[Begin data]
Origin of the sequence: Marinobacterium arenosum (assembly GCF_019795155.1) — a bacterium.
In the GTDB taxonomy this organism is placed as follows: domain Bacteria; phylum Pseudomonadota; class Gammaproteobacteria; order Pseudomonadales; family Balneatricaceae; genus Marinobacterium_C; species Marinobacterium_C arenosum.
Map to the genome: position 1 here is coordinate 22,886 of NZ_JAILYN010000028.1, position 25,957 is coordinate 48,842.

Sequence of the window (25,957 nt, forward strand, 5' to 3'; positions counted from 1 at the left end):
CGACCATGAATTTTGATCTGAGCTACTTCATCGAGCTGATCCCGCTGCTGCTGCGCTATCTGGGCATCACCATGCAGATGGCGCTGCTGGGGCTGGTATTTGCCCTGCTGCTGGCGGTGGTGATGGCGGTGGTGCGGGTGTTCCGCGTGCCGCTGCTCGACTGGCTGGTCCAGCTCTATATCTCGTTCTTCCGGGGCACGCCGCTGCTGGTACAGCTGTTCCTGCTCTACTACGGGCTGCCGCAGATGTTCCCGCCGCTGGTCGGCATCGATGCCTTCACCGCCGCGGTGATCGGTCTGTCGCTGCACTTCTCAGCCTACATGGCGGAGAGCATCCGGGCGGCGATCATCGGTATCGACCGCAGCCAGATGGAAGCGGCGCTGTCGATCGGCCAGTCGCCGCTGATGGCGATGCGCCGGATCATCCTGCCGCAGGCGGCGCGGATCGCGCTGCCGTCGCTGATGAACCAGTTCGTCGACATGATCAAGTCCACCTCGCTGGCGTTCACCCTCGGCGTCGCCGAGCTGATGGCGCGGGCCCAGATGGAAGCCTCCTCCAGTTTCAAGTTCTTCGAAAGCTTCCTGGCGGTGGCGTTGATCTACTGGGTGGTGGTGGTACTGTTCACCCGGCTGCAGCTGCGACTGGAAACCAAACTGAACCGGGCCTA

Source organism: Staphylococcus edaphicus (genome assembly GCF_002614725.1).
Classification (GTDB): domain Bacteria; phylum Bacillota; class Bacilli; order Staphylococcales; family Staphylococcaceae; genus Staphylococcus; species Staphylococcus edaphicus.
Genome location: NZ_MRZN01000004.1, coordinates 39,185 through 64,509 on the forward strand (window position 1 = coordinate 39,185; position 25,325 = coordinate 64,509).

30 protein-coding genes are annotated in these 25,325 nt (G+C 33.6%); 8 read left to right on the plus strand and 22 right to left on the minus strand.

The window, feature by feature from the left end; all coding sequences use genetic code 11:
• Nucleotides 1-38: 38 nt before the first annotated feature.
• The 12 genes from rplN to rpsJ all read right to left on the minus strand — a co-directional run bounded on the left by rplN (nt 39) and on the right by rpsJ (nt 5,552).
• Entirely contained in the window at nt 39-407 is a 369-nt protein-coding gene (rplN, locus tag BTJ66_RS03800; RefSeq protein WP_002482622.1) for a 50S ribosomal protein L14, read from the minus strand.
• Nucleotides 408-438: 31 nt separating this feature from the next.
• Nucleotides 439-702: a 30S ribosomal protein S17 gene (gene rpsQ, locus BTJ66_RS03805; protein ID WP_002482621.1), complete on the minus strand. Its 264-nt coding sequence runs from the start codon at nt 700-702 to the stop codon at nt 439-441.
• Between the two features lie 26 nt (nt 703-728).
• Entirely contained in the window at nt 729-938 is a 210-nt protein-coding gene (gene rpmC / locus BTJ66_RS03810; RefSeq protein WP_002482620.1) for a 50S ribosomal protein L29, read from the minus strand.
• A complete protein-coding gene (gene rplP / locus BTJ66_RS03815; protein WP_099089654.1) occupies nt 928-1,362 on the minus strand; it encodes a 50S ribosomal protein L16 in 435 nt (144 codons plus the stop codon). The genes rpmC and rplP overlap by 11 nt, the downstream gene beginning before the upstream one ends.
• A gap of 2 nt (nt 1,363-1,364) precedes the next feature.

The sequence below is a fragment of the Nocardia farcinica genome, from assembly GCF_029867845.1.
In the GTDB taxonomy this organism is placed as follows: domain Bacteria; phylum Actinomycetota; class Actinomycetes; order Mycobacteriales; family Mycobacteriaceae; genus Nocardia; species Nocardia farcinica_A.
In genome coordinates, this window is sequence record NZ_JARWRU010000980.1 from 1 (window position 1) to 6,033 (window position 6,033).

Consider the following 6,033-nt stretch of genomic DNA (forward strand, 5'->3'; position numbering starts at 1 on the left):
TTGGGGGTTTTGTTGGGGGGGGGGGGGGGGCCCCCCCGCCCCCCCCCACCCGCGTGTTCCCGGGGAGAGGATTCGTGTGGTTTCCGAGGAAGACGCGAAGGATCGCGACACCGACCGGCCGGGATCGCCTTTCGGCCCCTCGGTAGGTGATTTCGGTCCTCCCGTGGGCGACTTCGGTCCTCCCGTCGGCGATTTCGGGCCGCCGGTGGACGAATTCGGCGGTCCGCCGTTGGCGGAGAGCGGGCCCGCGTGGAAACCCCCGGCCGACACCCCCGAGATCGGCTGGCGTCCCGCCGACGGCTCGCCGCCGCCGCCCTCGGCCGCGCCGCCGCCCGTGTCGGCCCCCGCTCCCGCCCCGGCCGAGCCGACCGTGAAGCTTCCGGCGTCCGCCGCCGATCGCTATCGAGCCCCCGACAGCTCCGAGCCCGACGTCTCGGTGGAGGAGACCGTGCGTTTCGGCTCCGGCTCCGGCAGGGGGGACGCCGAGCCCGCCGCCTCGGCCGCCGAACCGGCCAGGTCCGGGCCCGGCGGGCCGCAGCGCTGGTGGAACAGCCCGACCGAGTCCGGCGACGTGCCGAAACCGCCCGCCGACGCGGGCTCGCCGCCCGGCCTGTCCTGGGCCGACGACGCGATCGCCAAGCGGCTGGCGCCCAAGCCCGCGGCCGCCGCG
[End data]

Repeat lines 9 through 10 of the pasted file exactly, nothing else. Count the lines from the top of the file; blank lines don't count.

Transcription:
30 protein-coding genes are annotated in these 25,325 nt (G+C 33.6%); 8 read left to right on the plus strand and 22 right to left on the minus strand.

The window, feature by feature from the left end; all coding sequences use genetic code 11: